Brigitta Winkler, Berlin / New York: tango teacher & choreographer
Brigitta Winkler, originally from Germany, is a tango globetrotter. She became involved with Argentine tango in 1980, at a time when tango was little known and not popular even in Argentina. When she first came to Buenos Aires in 1984 the Argentines couldn’t relate to her tango enthusiasm. She still went ahead to become a tango teacher, developing her own teaching method by incorporating body-mind centering and eventually turning into a highly sought-after authority. A great acknowledgement, given that the petite German broke all conventions of traditional Argentine tango. I took a workshop with her once in San Francisco, about nine or ten years ago, and was fascinated by her focus on how she incorporated basic movement into tango. I followed her on social media, but somehow we kept being in different parts of the world. When I finally met her again last February at Vecher Milonga at the Russian Center in San Francisco, she remembered me from back then. I was impressed by her memory. She was visiting San Francisco briefly on her way to a two-month stay in Hawaii. I wondered if she had become stuck on the islands and contacted her to find out how she was doing. Surprise – she was in Berlin!
After Brigitta Winkler’s abrupt return from Hawaii to her home in Berlin jetlag hit her. She had been traveling with her husband for three days.
A few days before, back in their vacation home in Hawaii, her husband had been on the phone for six hours. When he was finally able to contact the airline they arranged a complicated journey from Hawaii via Los Angeles, New York, Amsterdam and finally back to Berlin, Germany. Without wasting any time they packed up and left. Everything went smoothly, and to their surprise even the usual security procedures at Los Angeles Airport were lax. The scary moment came when they arrived in New York. “We were not allowed to leave the plane,” she recalls. Instead, police came on board. They then learned that one of the passengers had developed a respiratory issue during the flight and was taken of the plane. The remainder of the passengers had to remain on board, and uneasy feelings kept growing. It took one long hour until they were told to ‘leave the plane swiftly.’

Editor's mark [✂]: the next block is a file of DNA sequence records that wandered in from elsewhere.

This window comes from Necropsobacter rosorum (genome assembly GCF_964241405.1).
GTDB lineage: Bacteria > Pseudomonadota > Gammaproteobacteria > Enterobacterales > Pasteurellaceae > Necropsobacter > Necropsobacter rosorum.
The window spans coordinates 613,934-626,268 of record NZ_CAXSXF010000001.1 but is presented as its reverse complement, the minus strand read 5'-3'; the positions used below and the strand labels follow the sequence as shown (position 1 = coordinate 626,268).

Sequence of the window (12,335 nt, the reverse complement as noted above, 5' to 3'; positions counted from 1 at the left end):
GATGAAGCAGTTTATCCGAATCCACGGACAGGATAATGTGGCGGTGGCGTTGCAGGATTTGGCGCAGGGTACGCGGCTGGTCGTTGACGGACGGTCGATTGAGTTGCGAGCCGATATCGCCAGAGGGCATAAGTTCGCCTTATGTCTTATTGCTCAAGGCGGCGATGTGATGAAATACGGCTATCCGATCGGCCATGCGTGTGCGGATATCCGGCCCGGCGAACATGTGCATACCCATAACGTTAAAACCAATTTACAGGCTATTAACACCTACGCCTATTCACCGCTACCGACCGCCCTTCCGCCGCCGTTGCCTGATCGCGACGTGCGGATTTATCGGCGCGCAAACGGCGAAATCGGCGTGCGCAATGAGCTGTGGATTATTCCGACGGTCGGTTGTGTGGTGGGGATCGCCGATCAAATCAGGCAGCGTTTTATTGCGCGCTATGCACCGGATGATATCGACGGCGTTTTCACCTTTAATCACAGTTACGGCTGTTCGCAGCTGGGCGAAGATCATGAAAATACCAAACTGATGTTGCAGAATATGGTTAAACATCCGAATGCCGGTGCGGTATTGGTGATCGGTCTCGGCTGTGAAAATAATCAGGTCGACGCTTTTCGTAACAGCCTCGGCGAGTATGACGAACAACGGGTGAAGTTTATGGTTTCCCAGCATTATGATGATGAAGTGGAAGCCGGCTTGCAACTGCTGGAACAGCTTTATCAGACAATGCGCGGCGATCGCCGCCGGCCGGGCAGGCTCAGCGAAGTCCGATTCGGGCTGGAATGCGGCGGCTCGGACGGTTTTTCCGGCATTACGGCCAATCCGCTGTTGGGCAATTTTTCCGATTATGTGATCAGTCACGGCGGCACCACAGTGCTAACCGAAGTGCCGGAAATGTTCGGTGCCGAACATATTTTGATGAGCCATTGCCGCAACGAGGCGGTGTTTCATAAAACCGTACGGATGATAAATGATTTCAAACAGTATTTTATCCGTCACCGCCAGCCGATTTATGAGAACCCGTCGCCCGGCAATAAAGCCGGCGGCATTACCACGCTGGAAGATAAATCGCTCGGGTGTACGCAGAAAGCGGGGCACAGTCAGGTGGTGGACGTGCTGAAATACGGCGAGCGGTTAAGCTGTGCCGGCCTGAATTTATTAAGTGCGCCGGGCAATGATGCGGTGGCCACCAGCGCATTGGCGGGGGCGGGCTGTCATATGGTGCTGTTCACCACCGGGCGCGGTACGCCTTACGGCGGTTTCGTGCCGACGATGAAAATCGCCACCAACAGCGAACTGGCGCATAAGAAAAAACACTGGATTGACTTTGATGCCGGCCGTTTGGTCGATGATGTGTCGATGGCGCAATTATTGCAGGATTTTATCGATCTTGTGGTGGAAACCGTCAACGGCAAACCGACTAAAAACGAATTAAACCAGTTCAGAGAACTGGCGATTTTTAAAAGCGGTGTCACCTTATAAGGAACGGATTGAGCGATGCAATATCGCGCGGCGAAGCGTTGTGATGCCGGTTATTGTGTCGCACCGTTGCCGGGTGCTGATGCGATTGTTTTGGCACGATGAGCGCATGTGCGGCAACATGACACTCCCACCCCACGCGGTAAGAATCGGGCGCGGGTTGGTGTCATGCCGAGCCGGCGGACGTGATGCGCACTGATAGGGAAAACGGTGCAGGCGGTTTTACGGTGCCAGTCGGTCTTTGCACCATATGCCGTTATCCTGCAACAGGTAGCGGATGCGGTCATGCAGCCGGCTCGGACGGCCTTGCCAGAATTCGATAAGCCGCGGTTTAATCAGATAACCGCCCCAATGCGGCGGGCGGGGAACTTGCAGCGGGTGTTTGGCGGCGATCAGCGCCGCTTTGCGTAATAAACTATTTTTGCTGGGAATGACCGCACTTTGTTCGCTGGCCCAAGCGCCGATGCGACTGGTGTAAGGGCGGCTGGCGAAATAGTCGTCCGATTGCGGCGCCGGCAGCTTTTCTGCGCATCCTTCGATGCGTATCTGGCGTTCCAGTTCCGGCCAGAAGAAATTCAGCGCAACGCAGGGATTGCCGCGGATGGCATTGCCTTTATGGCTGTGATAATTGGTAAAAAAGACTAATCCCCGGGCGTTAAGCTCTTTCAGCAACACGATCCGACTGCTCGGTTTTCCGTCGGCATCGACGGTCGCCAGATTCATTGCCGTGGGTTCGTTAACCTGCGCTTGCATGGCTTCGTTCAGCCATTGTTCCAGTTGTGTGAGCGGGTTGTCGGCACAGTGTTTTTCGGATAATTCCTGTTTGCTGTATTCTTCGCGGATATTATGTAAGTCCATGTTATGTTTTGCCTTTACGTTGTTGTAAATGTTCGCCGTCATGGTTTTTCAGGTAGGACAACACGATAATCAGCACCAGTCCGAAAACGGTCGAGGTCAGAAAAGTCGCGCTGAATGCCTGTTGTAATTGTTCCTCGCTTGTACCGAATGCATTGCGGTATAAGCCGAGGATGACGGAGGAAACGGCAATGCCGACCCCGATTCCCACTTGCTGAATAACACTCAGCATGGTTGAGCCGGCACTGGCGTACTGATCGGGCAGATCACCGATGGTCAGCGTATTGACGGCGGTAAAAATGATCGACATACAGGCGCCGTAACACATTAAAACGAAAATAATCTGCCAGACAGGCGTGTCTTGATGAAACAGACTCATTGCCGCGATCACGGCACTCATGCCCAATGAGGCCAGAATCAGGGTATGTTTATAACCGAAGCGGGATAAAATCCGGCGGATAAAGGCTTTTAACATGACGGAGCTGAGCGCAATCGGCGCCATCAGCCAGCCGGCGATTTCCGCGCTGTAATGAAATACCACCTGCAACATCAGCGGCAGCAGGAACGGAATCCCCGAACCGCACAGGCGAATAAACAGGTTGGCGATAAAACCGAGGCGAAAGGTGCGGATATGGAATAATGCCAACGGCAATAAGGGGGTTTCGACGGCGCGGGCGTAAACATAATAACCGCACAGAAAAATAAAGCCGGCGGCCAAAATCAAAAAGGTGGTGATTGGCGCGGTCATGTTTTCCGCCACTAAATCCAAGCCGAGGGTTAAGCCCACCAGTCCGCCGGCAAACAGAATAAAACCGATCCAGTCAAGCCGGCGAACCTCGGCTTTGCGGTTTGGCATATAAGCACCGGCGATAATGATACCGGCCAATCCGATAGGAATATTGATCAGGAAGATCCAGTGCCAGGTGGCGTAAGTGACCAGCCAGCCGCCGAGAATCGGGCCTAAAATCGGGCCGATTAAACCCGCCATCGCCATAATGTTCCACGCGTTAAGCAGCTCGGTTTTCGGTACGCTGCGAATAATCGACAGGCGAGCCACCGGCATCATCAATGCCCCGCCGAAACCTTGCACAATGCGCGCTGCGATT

Brigitta usually teaches during February and March in Hawaii, and towards the end of her stay holds a tango retreat. Then she would move on to New York where she would work for a few weeks before returning to Berlin for the spring and summer. This year everything was different. “I saw the crisis coming,” she says, “because I talked a lot with my friends in Italy who warned me.”
She told me about her special connection with Italy, particularly in the regions of Umbria, South Tyrol, and Venice. She has spent much time teaching in these areas every year. From her home in Berlin she told me over the phone how, while in Hawaii, she watched in horror how Italy went from bad to worse. When the country was in full lockdown she and her husband decided it was time to leave.
“It was so unreal, like parallel worlds,” she recalled. “There we were, in a beautiful house in the jungle on Hawaii with a view of the beach.” Meanwhile the rest of the world was falling apart, and she witnessed how friends in Italy went through hell. Even though there were no warnings by officials in Hawaii, she knew she had to cancel her immediate plans. “Hawaii responded very, very late,” she recalls. Understandably so, with much of the islands’ economy depending on tourism.